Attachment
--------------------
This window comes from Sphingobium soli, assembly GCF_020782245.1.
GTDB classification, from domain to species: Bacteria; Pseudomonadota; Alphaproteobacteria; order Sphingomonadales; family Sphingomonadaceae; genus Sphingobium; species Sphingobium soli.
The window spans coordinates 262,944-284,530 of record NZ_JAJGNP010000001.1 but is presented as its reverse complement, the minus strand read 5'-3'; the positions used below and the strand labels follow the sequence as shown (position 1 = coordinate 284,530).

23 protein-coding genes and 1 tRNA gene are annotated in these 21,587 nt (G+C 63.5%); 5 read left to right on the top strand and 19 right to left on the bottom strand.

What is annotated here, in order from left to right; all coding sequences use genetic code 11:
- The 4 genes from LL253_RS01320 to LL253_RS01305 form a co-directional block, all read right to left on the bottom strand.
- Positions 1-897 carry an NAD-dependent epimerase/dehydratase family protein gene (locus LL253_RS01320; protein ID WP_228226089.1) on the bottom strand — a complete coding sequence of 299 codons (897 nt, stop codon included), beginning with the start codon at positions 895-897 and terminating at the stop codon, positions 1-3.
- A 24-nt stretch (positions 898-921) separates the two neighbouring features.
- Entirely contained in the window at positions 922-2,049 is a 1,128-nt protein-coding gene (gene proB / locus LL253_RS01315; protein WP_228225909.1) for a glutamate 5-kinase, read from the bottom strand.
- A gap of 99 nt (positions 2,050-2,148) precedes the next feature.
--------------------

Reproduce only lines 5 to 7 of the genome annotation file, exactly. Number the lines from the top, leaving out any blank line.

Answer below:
What is annotated here, in order from left to right; all coding sequences use genetic code 11:
- The 4 genes from LL253_RS01320 to LL253_RS01305 form a co-directional block, all read right to left on the bottom strand.
- Positions 1-897 carry an NAD-dependent epimerase/dehydratase family protein gene (locus LL253_RS01320; protein ID WP_228226089.1) on the bottom strand — a complete coding sequence of 299 codons (897 nt, stop codon included), beginning with the start codon at positions 895-897 and terminating at the stop codon, positions 1-3.